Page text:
Centering on Purpose, Strategy & Collective Transformation
Radical social change is only as effective as it is made sustainable. As an issue which often goes unaddressed in our movements, we see how burnout, lack of resources and the ongoing impacts of trauma and conflict affect our ability to drive transformation. Our Movement Medicine work looks to grow the capacities, skills and resources of grassroots movements, community health providers and those at the frontlines to become sustainable and adaptive in contexts of oppression that rely on our un-survivability. Focused on strengthening our collective capacity and resourcing our creativity, trauma work, movement health and interdependence, we come together with movement leaders and health and healing justice practitioners to become skilled at building alternatives. Our aims are to bring about conditions for meaningful movement making and liberation.
Movement Medicine has two tracks:
We work with movement leaders and health and healing practitioners to:
- Explore the embodied skills, relationships and ways of being that support healing justice – building and extending trust, holding contradictions and complexity, visions for the future, holding the short and long term, consent, discernment and boundaries, and more
- Develop a shared radical vision, analysis, and understanding to navigate our current conditions and politics, and to build together toward our vision
- Explore and interrupt some of the trauma based reactions within movement culture- shift, from slitting to interdependence, from pulling each other down to building each other up, from criticising risk taking to celebrating experiments, and more
- Understand how trauma healing serve movement building, sustained relationships and strategic experiments
- Learn about conflict as generative – discerning our triggers, deepening trust and learning across conflict
- Explore and converge on what we are transforming toward
Our ongoing training and support programme goes on to focus on testing, iterating and building alternatives through practice labs and discussions. These spaces are designed to enable us to imagine and iterate alternatives, and also hack at some of the most pressing issues threatening the sustainability of our movements.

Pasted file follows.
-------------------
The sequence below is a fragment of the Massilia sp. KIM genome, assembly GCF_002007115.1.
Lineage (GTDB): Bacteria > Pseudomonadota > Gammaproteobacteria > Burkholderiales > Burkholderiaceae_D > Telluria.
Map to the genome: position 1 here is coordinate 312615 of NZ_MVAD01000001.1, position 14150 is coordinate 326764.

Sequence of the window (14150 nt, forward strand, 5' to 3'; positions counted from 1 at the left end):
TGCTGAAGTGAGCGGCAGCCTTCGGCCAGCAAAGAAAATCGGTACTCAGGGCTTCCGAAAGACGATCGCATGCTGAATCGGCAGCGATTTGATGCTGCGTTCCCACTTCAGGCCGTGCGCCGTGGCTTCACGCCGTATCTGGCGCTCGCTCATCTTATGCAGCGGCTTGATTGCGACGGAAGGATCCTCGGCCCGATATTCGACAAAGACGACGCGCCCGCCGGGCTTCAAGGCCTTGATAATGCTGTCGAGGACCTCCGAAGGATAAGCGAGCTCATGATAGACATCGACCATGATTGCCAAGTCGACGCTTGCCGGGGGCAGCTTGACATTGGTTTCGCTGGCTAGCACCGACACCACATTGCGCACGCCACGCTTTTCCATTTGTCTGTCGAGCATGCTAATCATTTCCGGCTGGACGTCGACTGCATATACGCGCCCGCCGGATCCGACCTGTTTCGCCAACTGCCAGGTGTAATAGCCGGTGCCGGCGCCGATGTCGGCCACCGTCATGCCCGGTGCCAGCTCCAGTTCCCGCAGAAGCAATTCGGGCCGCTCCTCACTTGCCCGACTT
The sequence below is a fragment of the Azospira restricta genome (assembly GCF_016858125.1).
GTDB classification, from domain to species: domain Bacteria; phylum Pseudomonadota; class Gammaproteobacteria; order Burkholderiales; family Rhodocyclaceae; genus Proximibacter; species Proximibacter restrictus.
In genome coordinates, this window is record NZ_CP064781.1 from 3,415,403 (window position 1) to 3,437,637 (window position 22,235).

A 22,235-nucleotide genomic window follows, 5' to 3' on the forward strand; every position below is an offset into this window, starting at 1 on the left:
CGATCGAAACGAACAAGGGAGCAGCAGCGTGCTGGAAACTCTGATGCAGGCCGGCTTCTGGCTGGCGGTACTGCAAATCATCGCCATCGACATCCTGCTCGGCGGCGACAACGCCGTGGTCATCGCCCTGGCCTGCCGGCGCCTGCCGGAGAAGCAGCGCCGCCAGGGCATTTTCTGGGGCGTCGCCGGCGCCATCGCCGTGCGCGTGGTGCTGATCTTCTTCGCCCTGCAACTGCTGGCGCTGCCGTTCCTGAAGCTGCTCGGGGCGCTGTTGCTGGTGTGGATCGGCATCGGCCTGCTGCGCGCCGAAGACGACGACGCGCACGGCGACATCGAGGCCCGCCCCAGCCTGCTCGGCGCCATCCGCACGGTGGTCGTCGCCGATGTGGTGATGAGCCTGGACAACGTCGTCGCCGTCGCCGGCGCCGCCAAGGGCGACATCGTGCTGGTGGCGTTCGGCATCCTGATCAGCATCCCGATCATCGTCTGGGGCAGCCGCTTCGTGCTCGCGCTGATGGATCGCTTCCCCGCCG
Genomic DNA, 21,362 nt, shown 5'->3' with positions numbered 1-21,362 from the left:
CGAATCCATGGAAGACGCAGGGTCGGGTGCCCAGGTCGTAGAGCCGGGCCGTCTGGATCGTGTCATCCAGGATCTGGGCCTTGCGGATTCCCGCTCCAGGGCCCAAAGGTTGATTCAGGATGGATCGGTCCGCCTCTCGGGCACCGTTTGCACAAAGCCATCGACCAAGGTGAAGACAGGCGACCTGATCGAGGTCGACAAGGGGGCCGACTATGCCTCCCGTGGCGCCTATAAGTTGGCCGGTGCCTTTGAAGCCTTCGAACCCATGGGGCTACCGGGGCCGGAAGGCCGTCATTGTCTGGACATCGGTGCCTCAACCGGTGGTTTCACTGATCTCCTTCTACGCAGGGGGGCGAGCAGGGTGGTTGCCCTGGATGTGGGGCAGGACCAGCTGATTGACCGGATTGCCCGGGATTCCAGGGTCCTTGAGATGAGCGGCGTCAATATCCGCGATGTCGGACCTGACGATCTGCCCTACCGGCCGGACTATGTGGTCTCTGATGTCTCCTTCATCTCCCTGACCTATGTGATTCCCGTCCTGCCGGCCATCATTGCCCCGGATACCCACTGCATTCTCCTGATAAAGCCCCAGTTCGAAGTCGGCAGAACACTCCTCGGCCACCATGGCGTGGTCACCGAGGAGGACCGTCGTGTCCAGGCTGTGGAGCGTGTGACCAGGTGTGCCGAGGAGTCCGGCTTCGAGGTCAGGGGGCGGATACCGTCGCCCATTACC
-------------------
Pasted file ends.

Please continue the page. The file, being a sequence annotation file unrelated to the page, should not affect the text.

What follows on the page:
Our two-year programme Rehearsing Freedoms is inspired by Ruth Gilmore Wilson’s concept that we need to ‘rehearse the social order coming into being’ in order to collectively envision and practice futures free from oppression. Our current public infrastructures (health, housing, education etc) are not only failing but are actively perpetuating and contributing to harm and ‘premature deaths’ of marginalised people. It is against this ‘organised abandonment’ on a systemic level that Ruth Wilson Gilmore calls for a movement-centred approach to create “life-affirming institutions.”
Our first steps towards imagining what life-affirming institutions we can build will be based around movement-centred practice labs. These co-created labs support leaders and practitioners to imagine, design and bring to life a reality grounded in justice and abolition. The labs, envisioned as a series of workshops happening across different tracks, will allow leaders an opportunity to test, hack at, imagine, surface tensions and think together around a range of either practical movement/organisational needs, theory/language or practice.